White Valedictorian a Matter of Pride or Validation? : News & Views Speak Your Mind: Is Morehouse's first white valedictorian a matter of pride or validation?
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White Valedictorian a Matter of Pride or Validation?


Amid news of Morehouse College graduating its first white valedictorian, this week, we have a submission from blogger Kyle "Scoop" Yeldell. Yeldell, a Morehouse graduate and writer for Finditt.com, takes issue with what he calls the "media attention and slant to [valedictorian Joshua Packwood's] success."

Kyle "Scoop" Yeldell hide caption

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Spike, Martin, Samuel, shoot, even Mukasa could be the face of dear old Morehouse.

It's been circulating that for the first time in Morehouse's 141-year history that she has a white valedictorian.

Joshua Packwood is a valedictorian that had a holistic college and social experience, one who excelled in the classroom both and abroad. Josh earned the right to be both valedictorian and wear the title "Morehouse Man."

However, the Atlanta Journal-Constitution titled their article on him with a preposterous question: Is he the face of Morehouse College?

That, coupled with the slant of certain quotes in the article, led me to believe that the article was not written to celebrate a college student who excelled in his undergraduate studies, but to validate the existence of an historically black college.

I can guarantee you that while Josh was studying for his Microeconomics class, he didn't sit back and say "I'm the face of Morehouse" or "I want to be valedictorian because I'd be the first white person at Morehouse to do so." It was, like many students, to excel in his studies.

From the AP story: Packwood raised "the bar for everyone," said Stanton Fears, a senior economic major.

Whether that is the case, this makes me cringe, thinking of how people can take the aforementioned quote.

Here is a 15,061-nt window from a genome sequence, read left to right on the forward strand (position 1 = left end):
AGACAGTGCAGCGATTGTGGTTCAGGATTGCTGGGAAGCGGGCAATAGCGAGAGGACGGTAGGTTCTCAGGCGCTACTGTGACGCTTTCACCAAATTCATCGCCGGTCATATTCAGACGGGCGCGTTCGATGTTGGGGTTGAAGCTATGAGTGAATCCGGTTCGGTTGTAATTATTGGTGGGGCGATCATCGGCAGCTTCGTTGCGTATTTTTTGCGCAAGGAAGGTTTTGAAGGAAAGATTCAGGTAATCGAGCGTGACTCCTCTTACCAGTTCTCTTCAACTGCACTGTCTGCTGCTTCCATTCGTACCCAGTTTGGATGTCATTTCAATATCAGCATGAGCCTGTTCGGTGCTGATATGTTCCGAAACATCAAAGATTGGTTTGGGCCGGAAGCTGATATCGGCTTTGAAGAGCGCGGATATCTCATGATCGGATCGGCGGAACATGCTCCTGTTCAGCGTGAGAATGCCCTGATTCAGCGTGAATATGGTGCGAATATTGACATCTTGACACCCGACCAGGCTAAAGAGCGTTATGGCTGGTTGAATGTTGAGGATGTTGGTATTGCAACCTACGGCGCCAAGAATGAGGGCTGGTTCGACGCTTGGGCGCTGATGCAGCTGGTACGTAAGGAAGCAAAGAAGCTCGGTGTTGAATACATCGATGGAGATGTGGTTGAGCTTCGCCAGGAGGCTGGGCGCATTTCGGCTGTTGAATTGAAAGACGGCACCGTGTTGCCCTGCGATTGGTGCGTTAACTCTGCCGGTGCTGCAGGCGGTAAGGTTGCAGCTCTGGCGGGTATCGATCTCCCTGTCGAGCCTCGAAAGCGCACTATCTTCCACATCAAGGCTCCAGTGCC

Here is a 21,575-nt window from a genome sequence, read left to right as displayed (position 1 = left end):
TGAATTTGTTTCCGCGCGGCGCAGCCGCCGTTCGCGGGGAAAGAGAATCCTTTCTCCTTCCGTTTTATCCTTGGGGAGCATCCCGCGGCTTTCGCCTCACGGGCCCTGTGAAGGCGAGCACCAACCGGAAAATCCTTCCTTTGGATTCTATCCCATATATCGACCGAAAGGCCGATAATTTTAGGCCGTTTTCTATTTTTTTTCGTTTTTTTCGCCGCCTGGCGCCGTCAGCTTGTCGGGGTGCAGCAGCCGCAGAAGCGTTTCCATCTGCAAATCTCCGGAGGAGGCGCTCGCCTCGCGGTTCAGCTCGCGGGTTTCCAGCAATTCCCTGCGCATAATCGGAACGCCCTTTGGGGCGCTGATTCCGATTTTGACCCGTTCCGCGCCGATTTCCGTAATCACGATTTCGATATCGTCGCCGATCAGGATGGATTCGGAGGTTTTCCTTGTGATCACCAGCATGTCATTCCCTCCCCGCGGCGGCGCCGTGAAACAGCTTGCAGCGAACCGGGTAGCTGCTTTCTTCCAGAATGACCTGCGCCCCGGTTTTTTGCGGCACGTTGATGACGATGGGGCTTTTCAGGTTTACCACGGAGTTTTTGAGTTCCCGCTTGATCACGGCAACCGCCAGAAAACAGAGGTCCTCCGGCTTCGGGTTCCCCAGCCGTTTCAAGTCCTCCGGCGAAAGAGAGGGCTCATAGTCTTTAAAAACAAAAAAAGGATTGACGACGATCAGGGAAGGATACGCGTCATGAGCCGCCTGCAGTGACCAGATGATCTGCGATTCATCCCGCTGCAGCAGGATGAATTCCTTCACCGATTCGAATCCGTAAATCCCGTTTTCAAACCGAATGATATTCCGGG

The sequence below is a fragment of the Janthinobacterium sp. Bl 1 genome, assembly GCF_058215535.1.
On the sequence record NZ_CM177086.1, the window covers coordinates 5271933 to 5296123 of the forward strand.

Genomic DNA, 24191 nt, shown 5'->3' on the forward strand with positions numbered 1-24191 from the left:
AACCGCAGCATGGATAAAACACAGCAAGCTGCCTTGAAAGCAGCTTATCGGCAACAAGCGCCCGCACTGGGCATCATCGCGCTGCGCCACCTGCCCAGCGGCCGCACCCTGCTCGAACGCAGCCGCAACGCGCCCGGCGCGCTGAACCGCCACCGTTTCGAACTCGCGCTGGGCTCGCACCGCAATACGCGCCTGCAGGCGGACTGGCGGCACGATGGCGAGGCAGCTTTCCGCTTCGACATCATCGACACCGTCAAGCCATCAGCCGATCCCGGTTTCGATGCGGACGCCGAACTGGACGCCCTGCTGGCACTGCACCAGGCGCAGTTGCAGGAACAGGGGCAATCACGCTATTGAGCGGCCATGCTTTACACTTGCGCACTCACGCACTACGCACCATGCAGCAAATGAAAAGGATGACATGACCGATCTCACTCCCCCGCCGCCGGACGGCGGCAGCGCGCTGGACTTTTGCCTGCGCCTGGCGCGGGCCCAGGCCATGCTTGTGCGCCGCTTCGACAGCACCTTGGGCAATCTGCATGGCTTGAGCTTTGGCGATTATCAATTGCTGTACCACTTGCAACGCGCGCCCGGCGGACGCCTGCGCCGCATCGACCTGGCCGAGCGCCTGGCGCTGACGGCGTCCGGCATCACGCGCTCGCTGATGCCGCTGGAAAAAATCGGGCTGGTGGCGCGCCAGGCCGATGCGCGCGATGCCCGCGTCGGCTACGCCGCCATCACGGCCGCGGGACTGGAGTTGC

He could have gone elsewhere, to a school like Columbia, Stanford or Yale, but his four-year journey through Morehouse has taught him a few things that they could not, and he makes it clear that he has no regrets.

Hundreds of men of Morehouse turn down Ivy League schools for the exact same reasons. Many denied their families' advice to go to these schools in fear that they may not have the same opportunities as they would at Morehouse.

Nobody can question whether Josh deserved his valedictory position, his 4.0 GPA, his growth as a man and student while at Morehouse. As I said before, those are things that he EARNED.

However, I don't like the media attention and slant to his success. There is at least one Rhodes Scholar finalist at Morehouse every year.

Other students have remarkable stories that national media has not published. Jerry Robinson ('04) was the salutatorian as an Accounting major despite having multiple sclerosis. Jerry carried his lunch on a tray with wheels every day for four years, but he carried the name of Morehouse on his back.

Harold Martin ('02) was the first Senior Class President to be named Valedictorian. Since graduation, he has furthered his studies at Yale Law School and is finishing his MBA from Harvard.

Justin Bayless ('07) was the first sophomore in Morehouse history to become a member of Phi Beta Kappa. Due to credit hours, he qualified for the third-year honor society. One year later, Christopher Hollins ('07) was selected to Phi Beta Kappa as a 19-year old junior, shortly after garnering a 171 (out of 180) on the LSAT.

Britt Gayle ('08) received a 38 (out of 45 on a sliding scale) on the MCAT, the highest in AUC history, as a junior Biology/International Studies double-major with two minors. Entering his last semester of his junior, he already had over 120 hours, a few based on AP classes he took while at high school in Switzerland.

Jerome Singleton ('10), a member of Phi Beta Kappa, is a four-year track letterman with a prosthetic foot. Despite having a triple-major of Physics, Mechanical Engineering, and Math, he has maintained a 3.86 GPA and is currently training for the Beijing Olympics in 2008.

There are countless names of friends, confidants, associates and fellow classmates who excelled in life and in the classroom. Where are their stories?

Bottom line, the coverage deals with race, which is unfair to both Morehouse and its new valedictorian.

Ironically, there are many people lauding America for being open-minded to its acceptance of Barack Obama as a viable presidential candidate, but don't have the same view when it comes to this situation.

In both cases, Obama and Packwood deserve it, regardless of the amount of melanin in their skin.

I wish people would see race as a sign of ancestry, not a definition of a person. However, once you bring up the face of my alma mater, it is obvious that she would adorn the face of the majority of her children.

I agree that it is very open-minded for a person to enter an institution where they are a stark minority in order to have a holistic college experience, but the same thing could be said for other races at predominantly white institutions.

Some believe he shouldn't have been admitted. That's not my call nor my place, but at 8 AM on Sunday, I will be proud to watch Josh Packwood address the class of 2008 with an eloquent speech — not because he's white, because he is a Morehouse Man.

Kyle "Scoop" Yeldell

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